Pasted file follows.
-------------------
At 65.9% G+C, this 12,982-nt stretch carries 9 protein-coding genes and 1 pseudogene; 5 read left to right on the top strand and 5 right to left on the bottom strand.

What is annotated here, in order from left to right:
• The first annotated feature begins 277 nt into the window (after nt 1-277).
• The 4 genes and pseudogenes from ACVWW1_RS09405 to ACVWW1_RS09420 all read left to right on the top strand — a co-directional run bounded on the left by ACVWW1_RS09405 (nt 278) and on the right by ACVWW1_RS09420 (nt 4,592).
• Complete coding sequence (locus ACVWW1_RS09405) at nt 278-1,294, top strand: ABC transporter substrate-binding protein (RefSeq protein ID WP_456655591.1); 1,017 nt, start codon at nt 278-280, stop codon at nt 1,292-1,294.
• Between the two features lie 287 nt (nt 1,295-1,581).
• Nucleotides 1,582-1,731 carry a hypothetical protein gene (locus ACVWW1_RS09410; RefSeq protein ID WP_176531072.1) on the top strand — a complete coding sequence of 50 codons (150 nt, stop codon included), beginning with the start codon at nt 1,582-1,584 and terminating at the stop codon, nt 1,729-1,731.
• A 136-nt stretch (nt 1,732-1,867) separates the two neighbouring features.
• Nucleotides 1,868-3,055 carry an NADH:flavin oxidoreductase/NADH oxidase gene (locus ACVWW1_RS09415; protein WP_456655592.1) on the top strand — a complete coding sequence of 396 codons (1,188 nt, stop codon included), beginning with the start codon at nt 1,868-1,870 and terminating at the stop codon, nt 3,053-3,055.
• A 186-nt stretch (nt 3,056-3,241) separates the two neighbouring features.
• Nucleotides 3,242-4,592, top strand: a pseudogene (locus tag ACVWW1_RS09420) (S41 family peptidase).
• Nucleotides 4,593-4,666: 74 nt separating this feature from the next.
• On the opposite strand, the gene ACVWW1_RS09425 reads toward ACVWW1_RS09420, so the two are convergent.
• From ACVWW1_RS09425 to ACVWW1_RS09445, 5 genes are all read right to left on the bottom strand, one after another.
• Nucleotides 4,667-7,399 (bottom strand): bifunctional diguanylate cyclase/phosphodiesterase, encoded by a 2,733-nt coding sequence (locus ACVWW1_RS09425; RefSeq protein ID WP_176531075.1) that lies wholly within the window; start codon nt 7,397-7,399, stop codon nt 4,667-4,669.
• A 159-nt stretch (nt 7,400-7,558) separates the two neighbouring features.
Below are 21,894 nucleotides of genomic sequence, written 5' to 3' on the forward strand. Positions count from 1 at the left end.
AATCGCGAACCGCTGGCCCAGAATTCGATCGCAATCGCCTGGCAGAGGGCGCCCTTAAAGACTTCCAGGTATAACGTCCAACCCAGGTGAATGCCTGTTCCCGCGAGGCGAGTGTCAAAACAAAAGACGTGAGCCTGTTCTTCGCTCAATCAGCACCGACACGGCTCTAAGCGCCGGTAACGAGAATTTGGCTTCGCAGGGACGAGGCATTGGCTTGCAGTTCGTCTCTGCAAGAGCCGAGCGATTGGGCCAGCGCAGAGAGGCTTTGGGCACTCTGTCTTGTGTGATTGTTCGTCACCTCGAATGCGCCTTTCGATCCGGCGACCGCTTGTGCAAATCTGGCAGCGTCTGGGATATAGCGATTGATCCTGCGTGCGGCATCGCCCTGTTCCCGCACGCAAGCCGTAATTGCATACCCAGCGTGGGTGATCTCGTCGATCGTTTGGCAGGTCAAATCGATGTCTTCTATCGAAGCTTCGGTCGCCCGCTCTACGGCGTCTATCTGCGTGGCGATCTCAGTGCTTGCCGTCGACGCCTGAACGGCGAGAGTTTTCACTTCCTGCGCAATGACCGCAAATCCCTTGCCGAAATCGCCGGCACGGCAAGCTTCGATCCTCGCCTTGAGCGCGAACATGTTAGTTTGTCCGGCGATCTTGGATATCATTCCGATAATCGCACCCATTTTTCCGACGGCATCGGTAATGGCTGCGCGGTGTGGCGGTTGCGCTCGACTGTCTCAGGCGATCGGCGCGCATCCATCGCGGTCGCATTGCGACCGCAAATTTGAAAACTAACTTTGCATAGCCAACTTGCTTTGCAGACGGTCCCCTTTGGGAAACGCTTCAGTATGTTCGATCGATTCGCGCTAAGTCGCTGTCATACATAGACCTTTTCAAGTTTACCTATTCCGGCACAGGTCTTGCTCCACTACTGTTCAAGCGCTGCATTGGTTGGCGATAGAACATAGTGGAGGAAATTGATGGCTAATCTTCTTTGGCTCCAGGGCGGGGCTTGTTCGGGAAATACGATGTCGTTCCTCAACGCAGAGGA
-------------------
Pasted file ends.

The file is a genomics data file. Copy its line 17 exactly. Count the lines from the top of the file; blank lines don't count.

Below are 21,894 nucleotides of genomic sequence, written 5' to 3' on the forward strand. Positions count from 1 at the left end.